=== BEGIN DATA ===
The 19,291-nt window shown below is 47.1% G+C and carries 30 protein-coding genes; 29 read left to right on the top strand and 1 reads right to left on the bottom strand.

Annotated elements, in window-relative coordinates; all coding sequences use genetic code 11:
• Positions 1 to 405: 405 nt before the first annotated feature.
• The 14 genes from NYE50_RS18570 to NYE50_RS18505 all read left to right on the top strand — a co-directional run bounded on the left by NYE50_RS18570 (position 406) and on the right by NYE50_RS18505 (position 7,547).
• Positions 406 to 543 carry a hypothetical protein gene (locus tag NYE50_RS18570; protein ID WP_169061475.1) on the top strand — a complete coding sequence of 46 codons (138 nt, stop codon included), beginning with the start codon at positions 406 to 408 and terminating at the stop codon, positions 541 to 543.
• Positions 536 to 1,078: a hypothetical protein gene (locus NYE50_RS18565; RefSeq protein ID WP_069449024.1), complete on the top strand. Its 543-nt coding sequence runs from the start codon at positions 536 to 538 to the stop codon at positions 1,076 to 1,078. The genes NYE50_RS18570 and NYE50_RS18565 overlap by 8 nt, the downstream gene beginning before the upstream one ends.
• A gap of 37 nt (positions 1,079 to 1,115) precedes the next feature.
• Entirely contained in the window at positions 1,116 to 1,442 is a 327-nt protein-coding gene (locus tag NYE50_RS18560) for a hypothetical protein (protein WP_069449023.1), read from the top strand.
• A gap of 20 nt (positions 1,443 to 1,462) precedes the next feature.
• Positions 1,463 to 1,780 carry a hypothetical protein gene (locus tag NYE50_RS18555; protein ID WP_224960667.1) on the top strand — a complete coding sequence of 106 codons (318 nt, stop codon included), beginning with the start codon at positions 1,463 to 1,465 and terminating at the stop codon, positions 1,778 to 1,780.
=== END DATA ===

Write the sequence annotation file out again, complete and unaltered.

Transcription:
The 19,291-nt window shown below is 47.1% G+C and carries 30 protein-coding genes; 29 read left to right on the top strand and 1 reads right to left on the bottom strand.

Annotated elements, in window-relative coordinates; all coding sequences use genetic code 11:
• Positions 1 to 405: 405 nt before the first annotated feature.
• The 14 genes from NYE50_RS18570 to NYE50_RS18505 all read left to right on the top strand — a co-directional run bounded on the left by NYE50_RS18570 (position 406) and on the right by NYE50_RS18505 (position 7,547).
• Positions 406 to 543 carry a hypothetical protein gene (locus tag NYE50_RS18570; protein ID WP_169061475.1) on the top strand — a complete coding sequence of 46 codons (138 nt, stop codon included), beginning with the start codon at positions 406 to 408 and terminating at the stop codon, positions 541 to 543.
• Positions 536 to 1,078: a hypothetical protein gene (locus NYE50_RS18565; RefSeq protein ID WP_069449024.1), complete on the top strand. Its 543-nt coding sequence runs from the start codon at positions 536 to 538 to the stop codon at positions 1,076 to 1,078. The genes NYE50_RS18570 and NYE50_RS18565 overlap by 8 nt, the downstream gene beginning before the upstream one ends.
• A gap of 37 nt (positions 1,079 to 1,115) precedes the next feature.
• Entirely contained in the window at positions 1,116 to 1,442 is a 327-nt protein-coding gene (locus tag NYE50_RS18560) for a hypothetical protein (protein WP_069449023.1), read from the top strand.
• A gap of 20 nt (positions 1,443 to 1,462) precedes the next feature.
• Positions 1,463 to 1,780 carry a hypothetical protein gene (locus tag NYE50_RS18555; protein ID WP_224960667.1) on the top strand — a complete coding sequence of 106 codons (318 nt, stop codon included), beginning with the start codon at positions 1,463 to 1,465 and terminating at the stop codon, positions 1,778 to 1,780.